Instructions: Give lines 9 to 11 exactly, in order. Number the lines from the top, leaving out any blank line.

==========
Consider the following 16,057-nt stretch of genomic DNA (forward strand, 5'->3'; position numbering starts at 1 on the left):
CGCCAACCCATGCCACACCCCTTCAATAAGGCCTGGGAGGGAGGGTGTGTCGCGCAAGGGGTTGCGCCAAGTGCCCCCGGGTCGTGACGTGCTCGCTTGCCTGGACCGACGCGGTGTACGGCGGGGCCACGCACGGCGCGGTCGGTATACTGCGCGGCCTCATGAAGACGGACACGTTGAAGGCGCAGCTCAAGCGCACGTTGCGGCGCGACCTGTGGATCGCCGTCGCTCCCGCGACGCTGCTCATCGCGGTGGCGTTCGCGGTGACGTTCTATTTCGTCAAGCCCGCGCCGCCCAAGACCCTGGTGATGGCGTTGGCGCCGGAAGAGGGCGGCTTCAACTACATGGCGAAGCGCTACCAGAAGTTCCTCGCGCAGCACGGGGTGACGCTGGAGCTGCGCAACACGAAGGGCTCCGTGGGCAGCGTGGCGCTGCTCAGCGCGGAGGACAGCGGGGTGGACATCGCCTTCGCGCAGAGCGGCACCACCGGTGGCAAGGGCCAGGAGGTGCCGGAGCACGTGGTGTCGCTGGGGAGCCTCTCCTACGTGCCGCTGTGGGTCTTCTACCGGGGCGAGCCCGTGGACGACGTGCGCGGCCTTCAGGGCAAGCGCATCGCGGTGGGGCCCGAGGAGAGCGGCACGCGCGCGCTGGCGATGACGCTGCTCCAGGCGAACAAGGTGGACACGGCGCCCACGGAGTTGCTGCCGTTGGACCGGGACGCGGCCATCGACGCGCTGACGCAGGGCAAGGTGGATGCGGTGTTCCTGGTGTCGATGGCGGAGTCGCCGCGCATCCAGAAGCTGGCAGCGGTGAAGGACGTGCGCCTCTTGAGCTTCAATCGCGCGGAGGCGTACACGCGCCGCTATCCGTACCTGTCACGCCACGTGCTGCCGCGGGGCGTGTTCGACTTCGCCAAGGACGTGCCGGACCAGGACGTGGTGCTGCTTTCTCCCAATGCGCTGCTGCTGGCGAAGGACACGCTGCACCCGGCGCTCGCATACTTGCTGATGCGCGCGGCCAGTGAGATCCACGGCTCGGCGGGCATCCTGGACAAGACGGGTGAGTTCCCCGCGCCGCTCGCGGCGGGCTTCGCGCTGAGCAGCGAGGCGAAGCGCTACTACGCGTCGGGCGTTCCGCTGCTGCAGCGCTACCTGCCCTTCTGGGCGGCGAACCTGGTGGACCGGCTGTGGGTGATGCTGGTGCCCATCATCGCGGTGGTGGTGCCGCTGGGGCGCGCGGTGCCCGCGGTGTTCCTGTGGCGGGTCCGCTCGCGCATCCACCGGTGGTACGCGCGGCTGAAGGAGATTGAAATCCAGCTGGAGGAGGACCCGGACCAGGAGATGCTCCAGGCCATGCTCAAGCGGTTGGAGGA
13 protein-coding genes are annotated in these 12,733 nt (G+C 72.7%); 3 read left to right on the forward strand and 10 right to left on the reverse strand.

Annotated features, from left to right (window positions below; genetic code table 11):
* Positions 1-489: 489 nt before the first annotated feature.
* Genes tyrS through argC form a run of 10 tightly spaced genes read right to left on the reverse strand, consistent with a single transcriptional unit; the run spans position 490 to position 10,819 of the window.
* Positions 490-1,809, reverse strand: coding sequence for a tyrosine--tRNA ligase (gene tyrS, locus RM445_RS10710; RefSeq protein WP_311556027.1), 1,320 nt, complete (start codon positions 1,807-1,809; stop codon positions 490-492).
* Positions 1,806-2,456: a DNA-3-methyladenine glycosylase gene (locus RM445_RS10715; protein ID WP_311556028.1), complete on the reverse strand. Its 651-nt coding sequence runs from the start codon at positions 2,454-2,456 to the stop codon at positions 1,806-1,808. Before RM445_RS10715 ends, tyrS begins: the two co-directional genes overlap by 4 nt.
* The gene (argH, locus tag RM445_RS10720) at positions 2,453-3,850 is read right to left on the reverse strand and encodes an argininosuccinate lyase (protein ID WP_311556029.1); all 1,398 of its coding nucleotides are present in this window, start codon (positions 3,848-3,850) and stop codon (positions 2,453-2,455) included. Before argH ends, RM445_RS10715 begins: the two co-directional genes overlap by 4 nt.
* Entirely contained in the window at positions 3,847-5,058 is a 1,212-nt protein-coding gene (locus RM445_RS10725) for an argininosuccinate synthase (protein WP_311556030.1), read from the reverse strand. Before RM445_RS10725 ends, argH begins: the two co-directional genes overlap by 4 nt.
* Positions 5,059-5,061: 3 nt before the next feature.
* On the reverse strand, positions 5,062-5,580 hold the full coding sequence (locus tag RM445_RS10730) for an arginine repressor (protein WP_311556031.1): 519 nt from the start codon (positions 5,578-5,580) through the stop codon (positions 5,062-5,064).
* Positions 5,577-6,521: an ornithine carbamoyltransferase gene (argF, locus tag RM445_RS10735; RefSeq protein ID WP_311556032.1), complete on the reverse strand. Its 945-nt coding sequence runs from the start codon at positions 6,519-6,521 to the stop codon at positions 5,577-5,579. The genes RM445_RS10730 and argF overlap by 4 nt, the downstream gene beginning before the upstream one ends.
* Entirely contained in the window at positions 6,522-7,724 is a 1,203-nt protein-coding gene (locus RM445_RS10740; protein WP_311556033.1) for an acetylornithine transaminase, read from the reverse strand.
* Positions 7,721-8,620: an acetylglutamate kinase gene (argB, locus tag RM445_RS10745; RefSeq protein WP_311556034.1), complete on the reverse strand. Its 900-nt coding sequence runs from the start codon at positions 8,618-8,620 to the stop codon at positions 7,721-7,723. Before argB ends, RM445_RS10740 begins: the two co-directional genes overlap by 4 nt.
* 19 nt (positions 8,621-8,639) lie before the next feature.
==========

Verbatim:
* The gene (argH, locus tag RM445_RS10720) at positions 2,453-3,850 is read right to left on the reverse strand and encodes an argininosuccinate lyase (protein ID WP_311556029.1); all 1,398 of its coding nucleotides are present in this window, start codon (positions 3,848-3,850) and stop codon (positions 2,453-2,455) included. Before argH ends, RM445_RS10715 begins: the two co-directional genes overlap by 4 nt.
* Entirely contained in the window at positions 3,847-5,058 is a 1,212-nt protein-coding gene (locus RM445_RS10725) for an argininosuccinate synthase (protein WP_311556030.1), read from the reverse strand. Before RM445_RS10725 ends, argH begins: the two co-directional genes overlap by 4 nt.
* Positions 5,059-5,061: 3 nt before the next feature.